I knit the first section of the Winter Leaves shawl watching a very interesting Canadian tv series called Bomb Girls.
The setting of the series is Toronto, Ontario, Canada in 1942. Because Canada is part of the British Empire, it has already entered the war. Male workers are in short supply, so women from all walks of life go to work in the munitions factories. Women working for a wage on factory floors are still viewed suspiciously here and to their male counterparts they are mostly sex objects and second class citizens. One of the main characters, a rich girl, discovers that in some ways she has less freedom than her blue-collar colleagues in the factory. My mother was ten that year and this is a decade that helped shaped her life. I found it fascinating and it triggered a marathon knitting session.
I am very unhappy that Bomb Girls was cancelled after two years. It was intelligent, interesting, thought-provoking and humorous at times. The people seemed real. It's extremely rare to have such a good program with an ensemble cast of women. There should be more of these programs, since women make up at least half of the population. Unfortunately most women have probably been too busy taking care of spouses, children, other relatives and households to watch it and affect tv ratings. More's the pity.
I discovered that I knit too far on the shawl so I had to take some rows back. At least I had the correct number of stitches. Now I'm faced with a challenge. There are three knitting charts to this pattern. I have never used knitting charts before. Somehow I achieved As in geometry, trigonometry and even algebra (I don't know how I ever managed to do the word problems) in high school, as well as Spanish, German and Italian. I should be able to follow knitting charts, right?
My first attempt was not successful. It seems like there's some unwritten knowledge that's taken for granted and not written down. This is also the row where I change to the larger circular needles. As I've written in the past, my cat Emily loves circular knitting needles. The stitches I took out went back on the smaller needle as they came off the larger needle. I accidentally let go of the larger needle after I put the last stitch back. Emily was right there with her paw ready to grab the circular knitting needle. She has her own circular needle with a split cable to play with, but she ignores it. The fun must be in the theft.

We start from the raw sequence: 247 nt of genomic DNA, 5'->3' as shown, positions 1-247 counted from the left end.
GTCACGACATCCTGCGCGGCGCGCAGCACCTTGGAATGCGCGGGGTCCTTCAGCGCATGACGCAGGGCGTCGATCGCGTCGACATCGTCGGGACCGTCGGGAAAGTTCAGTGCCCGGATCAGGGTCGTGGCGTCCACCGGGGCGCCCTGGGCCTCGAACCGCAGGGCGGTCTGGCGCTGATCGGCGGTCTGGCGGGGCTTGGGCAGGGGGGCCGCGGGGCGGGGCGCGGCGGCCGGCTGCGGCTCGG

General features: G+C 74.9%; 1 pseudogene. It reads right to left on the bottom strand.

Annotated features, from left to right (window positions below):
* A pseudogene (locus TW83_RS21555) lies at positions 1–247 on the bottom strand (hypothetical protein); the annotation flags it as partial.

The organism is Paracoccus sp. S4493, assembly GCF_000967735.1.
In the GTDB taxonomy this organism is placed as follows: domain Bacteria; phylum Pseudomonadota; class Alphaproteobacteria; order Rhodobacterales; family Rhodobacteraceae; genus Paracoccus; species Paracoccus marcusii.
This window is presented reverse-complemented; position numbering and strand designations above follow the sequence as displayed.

I attempted to follow the first chart a different way. I think I must be close, but it wasn't perfect. I was short one stitch. I'm hoping that I miscounted stitches or forgot a step somewhere.
Sunday, September 29, 2013
Sunday, September 22, 2013
I am finally knitting again. It occurred to me that I hadn't knitted since my dear friend Kay's memorial service on August 3. Three friends, who also knew Kay, had trouble going back to knitting. It was easier for me to go back to it after this realization and hearing from my friends. I chose my next yarn a while ago:
I bought this pretty yarn from Liberty Fibers at the Southern Adirondack Fiber Festival in 2011. The night before the festival I tried to think of colors I'd want to knit in a shawl and this yarn captured them almost exactly. Both skeins were hand-painted at the same time, but they came out differently. I am knitting one shawl with them, alternating the yarns every two rows. Hopefully it'll work out fine. The pattern I finally chose is the Winter Leaves Shawl by Anna Szymanowka on Ravelry.
I didn't want to think too much at this time and I think hand-painted yarn usually requires a simpler pattern. It feels good to knit again. My cat Emily is happy to have that to watch again. She sits next to me on the arm of the chair. Of course, I am swinging the cable of a circular knitting needle back and forth.
Saturday, September 14, 2013
I just heard this haunting song, "Here Comes The Water" by Chuck Pyle on the Hudson River Sampler. It is a deserving memorial to a Colorado trooper who sacrificed his life to save people from flooding in 1976. It put me in mind of Tom Paxton's song "The Bravest." I first heard him sing it live on the Prairie Home Companion the fall of 2001. I haven't heard a better tribute to the survivors and the victims of 9/11.